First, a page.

Equation 2:

As you can see, by using a 3/8” tube in the process instead of the 3/8” hose, the pressure drop will be 7.6 times higher.  As an example, if the pressure drop through a 3/8″ hose is 1 PSID, and you decide to switch out to a 3/8″ tube.  The pressure drop will then be 7.6 PSID, and a big loss of pressure.

Diameters: 3/8″ Pipe vs. 3/8″ tube

At EXAIR, we want to make sure that our customers are able to get the most from our products. To do this, we need to properly size the compressed air lines. Within our installation sheets for our Super Air Knives, we recommend the infeed pipe sizes for each air knife at different lengths. (You will have to sign into the website to download).  We also have an excerpt about replacing schedule 40 pipe with a compressed air hose. We state; “If compressed air hose is used, always go one size larger than the recommended pipe size due to the smaller I.D. of hose”. Here is the reason. The 1/4” NPT Schedule 40 pipe has an inner diameter of 0.364” (9.2mm). Since the 3/8” compressed air hose has an inner diameter of 0.375” (9.5mm), the diameter will not create any additional pressure drop. Some industrial facilities like to use compressed air tubing instead of hoses. This is fine as long as the inner diameters match appropriately with the recommended pipe in the installation sheets. Then you can reduce waste from pressure drop and get the most from your EXAIR products.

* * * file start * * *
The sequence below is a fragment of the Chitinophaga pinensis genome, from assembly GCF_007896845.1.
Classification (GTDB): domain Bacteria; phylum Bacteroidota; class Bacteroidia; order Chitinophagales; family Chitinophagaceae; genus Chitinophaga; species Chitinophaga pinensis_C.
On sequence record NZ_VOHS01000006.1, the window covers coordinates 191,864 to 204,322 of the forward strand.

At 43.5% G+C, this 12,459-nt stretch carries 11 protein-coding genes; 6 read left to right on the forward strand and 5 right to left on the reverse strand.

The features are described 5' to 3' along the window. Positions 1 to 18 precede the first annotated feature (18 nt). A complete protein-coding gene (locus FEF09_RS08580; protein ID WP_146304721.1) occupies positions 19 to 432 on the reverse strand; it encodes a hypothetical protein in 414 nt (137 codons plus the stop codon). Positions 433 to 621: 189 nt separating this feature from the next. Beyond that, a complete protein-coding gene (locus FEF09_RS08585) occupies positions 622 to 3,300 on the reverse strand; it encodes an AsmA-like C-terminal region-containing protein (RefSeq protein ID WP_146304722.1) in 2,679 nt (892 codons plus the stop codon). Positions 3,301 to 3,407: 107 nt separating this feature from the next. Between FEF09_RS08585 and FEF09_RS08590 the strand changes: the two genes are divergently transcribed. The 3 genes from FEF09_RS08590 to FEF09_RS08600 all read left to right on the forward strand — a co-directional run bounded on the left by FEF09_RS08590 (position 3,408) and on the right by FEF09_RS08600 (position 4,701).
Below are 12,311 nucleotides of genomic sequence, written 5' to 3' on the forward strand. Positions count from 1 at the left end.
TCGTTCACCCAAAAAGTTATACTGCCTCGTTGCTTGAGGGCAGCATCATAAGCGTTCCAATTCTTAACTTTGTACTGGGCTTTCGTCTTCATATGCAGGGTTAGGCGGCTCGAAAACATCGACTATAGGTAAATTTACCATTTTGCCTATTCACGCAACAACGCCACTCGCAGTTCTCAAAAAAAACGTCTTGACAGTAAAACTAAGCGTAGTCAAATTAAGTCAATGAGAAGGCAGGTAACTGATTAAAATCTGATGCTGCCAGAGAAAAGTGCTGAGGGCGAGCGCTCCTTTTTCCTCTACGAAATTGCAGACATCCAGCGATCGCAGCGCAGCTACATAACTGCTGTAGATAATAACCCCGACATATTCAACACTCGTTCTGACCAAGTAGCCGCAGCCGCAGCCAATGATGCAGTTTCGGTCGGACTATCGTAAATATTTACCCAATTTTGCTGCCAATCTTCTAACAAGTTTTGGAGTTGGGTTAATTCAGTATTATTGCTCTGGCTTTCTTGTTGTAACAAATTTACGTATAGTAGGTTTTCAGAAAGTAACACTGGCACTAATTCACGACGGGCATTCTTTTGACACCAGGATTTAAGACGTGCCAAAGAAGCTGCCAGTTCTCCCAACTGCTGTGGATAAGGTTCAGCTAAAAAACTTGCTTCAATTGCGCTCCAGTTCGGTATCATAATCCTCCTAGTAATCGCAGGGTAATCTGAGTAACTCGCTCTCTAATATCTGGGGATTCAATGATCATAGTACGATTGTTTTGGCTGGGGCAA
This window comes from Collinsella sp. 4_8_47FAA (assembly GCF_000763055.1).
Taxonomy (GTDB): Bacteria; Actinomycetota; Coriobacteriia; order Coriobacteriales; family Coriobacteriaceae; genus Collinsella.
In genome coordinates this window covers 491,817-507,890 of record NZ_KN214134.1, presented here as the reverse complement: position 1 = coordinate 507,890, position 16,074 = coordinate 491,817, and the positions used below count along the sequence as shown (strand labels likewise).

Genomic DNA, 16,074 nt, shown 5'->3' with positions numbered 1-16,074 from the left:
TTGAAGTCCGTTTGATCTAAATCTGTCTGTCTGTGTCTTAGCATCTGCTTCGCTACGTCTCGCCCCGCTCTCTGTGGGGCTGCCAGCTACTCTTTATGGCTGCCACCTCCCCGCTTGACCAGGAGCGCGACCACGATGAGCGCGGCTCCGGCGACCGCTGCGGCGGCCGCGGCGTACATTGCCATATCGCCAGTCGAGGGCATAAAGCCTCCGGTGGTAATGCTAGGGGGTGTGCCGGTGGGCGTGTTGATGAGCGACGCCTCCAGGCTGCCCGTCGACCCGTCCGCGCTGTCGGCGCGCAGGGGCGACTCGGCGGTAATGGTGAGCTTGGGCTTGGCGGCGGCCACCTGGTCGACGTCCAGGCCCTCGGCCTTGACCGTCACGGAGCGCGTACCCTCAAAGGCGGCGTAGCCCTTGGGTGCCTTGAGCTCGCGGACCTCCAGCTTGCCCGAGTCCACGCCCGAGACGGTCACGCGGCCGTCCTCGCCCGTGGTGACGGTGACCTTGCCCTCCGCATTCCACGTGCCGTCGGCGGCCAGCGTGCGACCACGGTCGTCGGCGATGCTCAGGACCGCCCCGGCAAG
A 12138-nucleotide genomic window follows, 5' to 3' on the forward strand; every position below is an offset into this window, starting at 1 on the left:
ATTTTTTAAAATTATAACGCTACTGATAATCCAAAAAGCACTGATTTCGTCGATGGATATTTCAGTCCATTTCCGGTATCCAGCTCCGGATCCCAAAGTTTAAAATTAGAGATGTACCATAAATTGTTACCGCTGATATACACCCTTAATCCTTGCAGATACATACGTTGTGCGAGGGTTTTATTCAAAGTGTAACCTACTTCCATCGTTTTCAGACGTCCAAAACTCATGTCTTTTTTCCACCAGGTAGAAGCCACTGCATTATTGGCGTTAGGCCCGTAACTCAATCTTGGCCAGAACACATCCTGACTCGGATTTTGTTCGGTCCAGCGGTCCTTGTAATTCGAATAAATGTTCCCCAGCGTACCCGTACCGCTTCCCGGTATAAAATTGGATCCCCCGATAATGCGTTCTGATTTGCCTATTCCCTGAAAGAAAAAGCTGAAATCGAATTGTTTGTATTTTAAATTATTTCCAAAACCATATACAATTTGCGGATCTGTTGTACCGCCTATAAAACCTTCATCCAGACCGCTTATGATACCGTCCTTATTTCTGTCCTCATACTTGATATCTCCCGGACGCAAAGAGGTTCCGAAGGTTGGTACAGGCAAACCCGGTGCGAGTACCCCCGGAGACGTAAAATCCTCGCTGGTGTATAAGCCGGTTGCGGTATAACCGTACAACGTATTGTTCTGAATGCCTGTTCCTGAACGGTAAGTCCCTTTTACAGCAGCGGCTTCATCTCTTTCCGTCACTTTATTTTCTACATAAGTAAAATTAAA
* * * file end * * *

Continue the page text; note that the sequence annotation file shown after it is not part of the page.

With the diameter being such a significant role in creating pressure drop, it is very important to understand the type of connections to your pneumatic devices; i.e. hoses, pipes, or tubes. In most cases, this could be the reason for under performance of your pneumatic products, as well as wasting money within your compressed air system. If you would like to discuss further the ways to save energy and reduce pressure drops, an Application Engineer at EXAIR will be happy to help you.

John Ball
Application Engineer
Email: johnball@exair.com
Twitter: @EXAIR_jb

Photo: Manometers by WebLab24_Siti_Web . Pixabay License

How To Rebuild An Automatic Drain Filter Separator

Get the most out of your compressed air operated products by keeping up with filter maintenance.  Maintaining a filter separator ranges from a simple filter element replacement to repairing or replacing broken parts. Here’s a video showing how to rebuild an EXAIR Automatic Drain Filter Separator if corrective maintenance is needed. 

If you have any questions, give me a call.

Russ Bowman, CCASS